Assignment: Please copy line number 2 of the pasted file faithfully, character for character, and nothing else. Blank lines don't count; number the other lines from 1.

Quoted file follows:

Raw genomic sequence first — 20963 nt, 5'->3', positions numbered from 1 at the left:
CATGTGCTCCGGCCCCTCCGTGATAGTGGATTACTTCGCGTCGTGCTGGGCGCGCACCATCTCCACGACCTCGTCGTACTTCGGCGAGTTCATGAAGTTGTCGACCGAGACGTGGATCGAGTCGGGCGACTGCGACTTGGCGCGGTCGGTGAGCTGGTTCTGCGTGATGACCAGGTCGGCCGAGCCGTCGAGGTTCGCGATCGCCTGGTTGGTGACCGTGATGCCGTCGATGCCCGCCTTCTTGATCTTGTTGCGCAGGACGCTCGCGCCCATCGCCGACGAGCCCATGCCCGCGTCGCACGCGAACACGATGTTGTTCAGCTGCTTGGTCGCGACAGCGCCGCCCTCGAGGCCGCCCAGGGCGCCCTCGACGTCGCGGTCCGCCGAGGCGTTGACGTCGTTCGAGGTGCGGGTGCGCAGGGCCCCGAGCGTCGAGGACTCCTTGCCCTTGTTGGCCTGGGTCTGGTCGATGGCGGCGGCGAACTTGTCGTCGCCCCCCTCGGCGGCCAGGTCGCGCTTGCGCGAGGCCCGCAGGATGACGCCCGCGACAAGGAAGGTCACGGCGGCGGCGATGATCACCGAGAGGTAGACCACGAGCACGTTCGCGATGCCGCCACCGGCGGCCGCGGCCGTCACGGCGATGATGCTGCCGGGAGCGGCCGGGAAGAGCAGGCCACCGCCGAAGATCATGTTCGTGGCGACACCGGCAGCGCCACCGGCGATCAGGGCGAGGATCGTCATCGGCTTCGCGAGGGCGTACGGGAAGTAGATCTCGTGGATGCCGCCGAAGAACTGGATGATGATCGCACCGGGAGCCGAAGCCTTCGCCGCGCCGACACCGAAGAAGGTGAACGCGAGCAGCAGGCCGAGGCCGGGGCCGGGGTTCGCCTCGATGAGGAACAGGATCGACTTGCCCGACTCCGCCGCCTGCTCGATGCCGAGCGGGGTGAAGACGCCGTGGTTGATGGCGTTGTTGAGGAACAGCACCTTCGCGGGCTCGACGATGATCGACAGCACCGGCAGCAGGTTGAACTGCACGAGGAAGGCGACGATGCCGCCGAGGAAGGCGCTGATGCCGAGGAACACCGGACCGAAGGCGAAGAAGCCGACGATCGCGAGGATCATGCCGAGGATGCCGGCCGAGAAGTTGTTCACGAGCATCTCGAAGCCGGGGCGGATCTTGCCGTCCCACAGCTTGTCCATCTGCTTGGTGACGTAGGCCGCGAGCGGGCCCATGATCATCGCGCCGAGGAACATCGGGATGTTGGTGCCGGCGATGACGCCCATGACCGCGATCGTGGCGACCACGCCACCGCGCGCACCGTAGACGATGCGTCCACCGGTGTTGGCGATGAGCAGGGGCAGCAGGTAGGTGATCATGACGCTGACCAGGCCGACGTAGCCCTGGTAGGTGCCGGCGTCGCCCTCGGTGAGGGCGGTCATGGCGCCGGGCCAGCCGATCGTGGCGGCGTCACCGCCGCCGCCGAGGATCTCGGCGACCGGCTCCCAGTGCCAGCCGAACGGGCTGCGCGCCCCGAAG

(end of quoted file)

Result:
CATGTGCTCCGGCCCCTCCGTGATAGTGGATTACTTCGCGTCGTGCTGGGCGCGCACCATCTCCACGACCTCGTCGTACTTCGGCGAGTTCATGAAGTTGTCGACCGAGACGTGGATCGAGTCGGGCGACTGCGACTTGGCGCGGTCGGTGAGCTGGTTCTGCGTGATGACCAGGTCGGCCGAGCCGTCGAGGTTCGCGATCGCCTGGTTGGTGACCGTGATGCCGTCGATGCCCGCCTTCTTGATCTTGTTGCGCAGGACGCTCGCGCCCATCGCCGACGAGCCCATGCCCGCGTCGCACGCGAACACGATGTTGTTCAGCTGCTTGGTCGCGACAGCGCCGCCCTCGAGGCCGCCCAGGGCGCCCTCGACGTCGCGGTCCGCCGAGGCGTTGACGTCGTTCGAGGTGCGGGTGCGCAGGGCCCCGAGCGTCGAGGACTCCTTGCCCTTGTTGGCCTGGGTCTGGTCGATGGCGGCGGCGAACTTGTCGTCGCCCCCCTCGGCGGCCAGGTCGCGCTTGCGCGAGGCCCGCAGGATGACGCCCGCGACAAGGAAGGTCACGGCGGCGGCGATGATCACCGAGAGGTAGACCACGAGCACGTTCGCGATGCCGCCACCGGCGGCCGCGGCCGTCACGGCGATGATGCTGCCGGGAGCGGCCGGGAAGAGCAGGCCACCGCCGAAGATCATGTTCGTGGCGACACCGGCAGCGCCACCGGCGATCAGGGCGAGGATCGTCATCGGCTTCGCGAGGGCGTACGGGAAGTAGATCTCGTGGATGCCGCCGAAGAACTGGATGATGATCGCACCGGGAGCCGAAGCCTTCGCCGCGCCGACACCGAAGAAGGTGAACGCGAGCAGCAGGCCGAGGCCGGGGCCGGGGTTCGCCTCGATGAGGAACAGGATCGACTTGCCCGACTCCGCCGCCTGCTCGATGCCGAGCGGGGTGAAGACGCCGTGGTTGATGGCGTTGTTGAGGAACAGCACCTTCGCGGGCTCGACGATGATCGACAGCACCGGCAGCAGGTTGAACTGCACGAGGAAGGCGACGATGCCGCCGAGGAAGGCGCTGATGCCGAGGAACACCGGACCGAAGGCGAAGAAGCCGACGATCGCGAGGATCATGCCGAGGATGCCGGCCGAGAAGTTGTTCACGAGCATCTCGAAGCCGGGGCGGATCTTGCCGTCCCACAGCTTGTCCATCTGCTTGGTGACGTAGGCCGCGAGCGGGCCCATGATCATCGCGCCGAGGAACATCGGGATGTTGGTGCCGGCGATGACGCCCATGACCGCGATCGTGGCGACCACGCCACCGCGCGCACCGTAGACGATGCGTCCACCGGTGTTGGCGATGAGCAGGGGCAGCAGGTAGGTGATCATGACGCTGACCAGGCCGACGTAGCCCTGGTAGGTGCCGGCGTCGCCCTCGGTGAGGGCGGTCATGGCGCCGGGCCAGCCGATCGTGGCGGCGTCACCGCCGCCGCCGAGGATCTCGGCGACCGGCTCCCAGTGCCAGCCGAACGGGCTGCGCGCCCCGAAG